by Pam Meader

“Many of life’s failures are people who did not realize how close they were to success when they gave up.”— Thomas Edison

This summer I was watching my two year old granddaughter try to pull herself up into a chair. As hard as she tried, she couldn’t figure out how to get her foot out to sit down. She became frustrated and started to cry and of course, my instinct was to run over and do it for her. My husband stopped me and said to let her figure it out for herself. After much persistent effort, she did figure it out and her smile was priceless. She then proceeded to climb up and down the chair, practicing her new-found ability.

Why am I sharing this? Because I know we may feel that that same urge to help when working with struggling math students. We nurture, show examples, and practically do the problem for them so they won’t get discouraged. However, research suggests that real learning requires struggle. As teachers, our job is to not rescue our students but rather to help our students struggle productively.

Our students struggle for various reasons, including a lack background knowledge, conceptual understanding, and/or prodecural fluency. Some haven’t put in sufficient practice time. Still others haven’t developed important “soft skills” such as effective study habits, or knowing what questions to ask. Recently, I listened to a Mindsteps, Inc. webinar (www.mindstepsinc.com) that addressed how to nurture a climate of productive struggle. Allowing students to struggle doesn’t mean not giving any support. Rather, as a teacher you anticipate where struggle might occur and prepare strategies students could try to persevere when they get stuck. If a student succeeds with a strategy, have them explain it and use it again. If a particular strategy doesn’t work for the student, offer others. The goal is to have students focus on the process of their learning rather than focusing on outcomes like a test score.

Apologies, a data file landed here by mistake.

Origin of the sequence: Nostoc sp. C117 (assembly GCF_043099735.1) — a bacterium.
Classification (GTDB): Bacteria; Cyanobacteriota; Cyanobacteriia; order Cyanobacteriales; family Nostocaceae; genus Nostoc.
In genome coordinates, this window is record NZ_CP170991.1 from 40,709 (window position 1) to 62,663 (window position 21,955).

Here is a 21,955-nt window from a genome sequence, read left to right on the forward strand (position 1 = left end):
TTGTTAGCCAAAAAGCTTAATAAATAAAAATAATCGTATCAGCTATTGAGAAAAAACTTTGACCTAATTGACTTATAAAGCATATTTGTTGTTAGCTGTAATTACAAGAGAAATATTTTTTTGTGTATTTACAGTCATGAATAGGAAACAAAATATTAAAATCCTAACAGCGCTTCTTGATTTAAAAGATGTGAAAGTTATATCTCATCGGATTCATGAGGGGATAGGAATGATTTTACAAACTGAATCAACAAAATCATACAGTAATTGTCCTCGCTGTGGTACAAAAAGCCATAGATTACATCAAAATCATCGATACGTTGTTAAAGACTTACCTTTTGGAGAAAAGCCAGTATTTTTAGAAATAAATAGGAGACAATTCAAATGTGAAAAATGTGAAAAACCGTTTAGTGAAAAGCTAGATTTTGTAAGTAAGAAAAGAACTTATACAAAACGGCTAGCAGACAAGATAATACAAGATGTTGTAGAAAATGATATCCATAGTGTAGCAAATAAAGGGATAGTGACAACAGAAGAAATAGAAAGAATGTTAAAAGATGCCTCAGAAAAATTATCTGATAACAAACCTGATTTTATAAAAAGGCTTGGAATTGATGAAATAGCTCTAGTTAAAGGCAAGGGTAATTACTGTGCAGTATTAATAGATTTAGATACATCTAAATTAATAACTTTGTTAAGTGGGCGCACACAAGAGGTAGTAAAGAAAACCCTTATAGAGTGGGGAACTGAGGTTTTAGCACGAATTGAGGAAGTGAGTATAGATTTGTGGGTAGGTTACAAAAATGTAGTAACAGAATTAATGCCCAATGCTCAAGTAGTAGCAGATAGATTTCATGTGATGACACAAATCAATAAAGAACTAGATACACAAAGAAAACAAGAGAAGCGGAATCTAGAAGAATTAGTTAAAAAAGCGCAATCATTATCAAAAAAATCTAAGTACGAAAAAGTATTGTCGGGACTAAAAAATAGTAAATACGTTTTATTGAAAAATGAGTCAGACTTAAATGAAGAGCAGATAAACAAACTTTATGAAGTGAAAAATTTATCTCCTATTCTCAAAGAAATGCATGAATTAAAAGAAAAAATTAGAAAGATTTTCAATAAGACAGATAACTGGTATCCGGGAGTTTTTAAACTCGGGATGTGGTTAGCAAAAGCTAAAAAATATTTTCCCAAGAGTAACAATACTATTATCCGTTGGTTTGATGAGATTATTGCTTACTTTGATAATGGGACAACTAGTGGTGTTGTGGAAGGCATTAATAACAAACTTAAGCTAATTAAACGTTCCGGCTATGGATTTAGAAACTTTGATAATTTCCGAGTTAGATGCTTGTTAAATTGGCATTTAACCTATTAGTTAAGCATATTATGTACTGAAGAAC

Simply leaving students on their own with no support leads to frustration, and many will eventually give up. The benefit of productive struggle is that the teacher is neither hand-holding students nor leaving them adrift; rather she gives students an opportunity and the tools to grapple with a concept independently. As students become accustomed to productive struggle and experience success arriving at their own solutions, they come to understand the point of struggle. Students learn *how* to learn and refine their strategies, developing resilience and persistence along the way.

Standard 1 of the Mathematical Practices is, “Make sense of problems and persevere in solving them”. Mathematically proficient students have the strategies that can be learned from productive struggle. Allowing for productive struggle in your classroom is essential for your students. They will be willing to take more risks and not be afraid to fail if they understand that the struggle *is* learning.

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*Pam is a Senior Professional Development Specialist for the SABES PD Center for Mathematics and Adult Numeracy professional development initiative for Massachusetts. Pam is a former high school math teacher and has taught math in adult education for over 25 years. She helped co-develop Adults Reaching Algebra Readiness (AR) ^{2 }with Donna Curry. She is a national trainer for LINCS and ANI (Adult Numeracy Instruction). Pam enjoys sharing techniques for teaching math conceptually from Basic Math through Algebra and has co-authored the Hands On Math series for Walch Publishing in Portland, Maine.*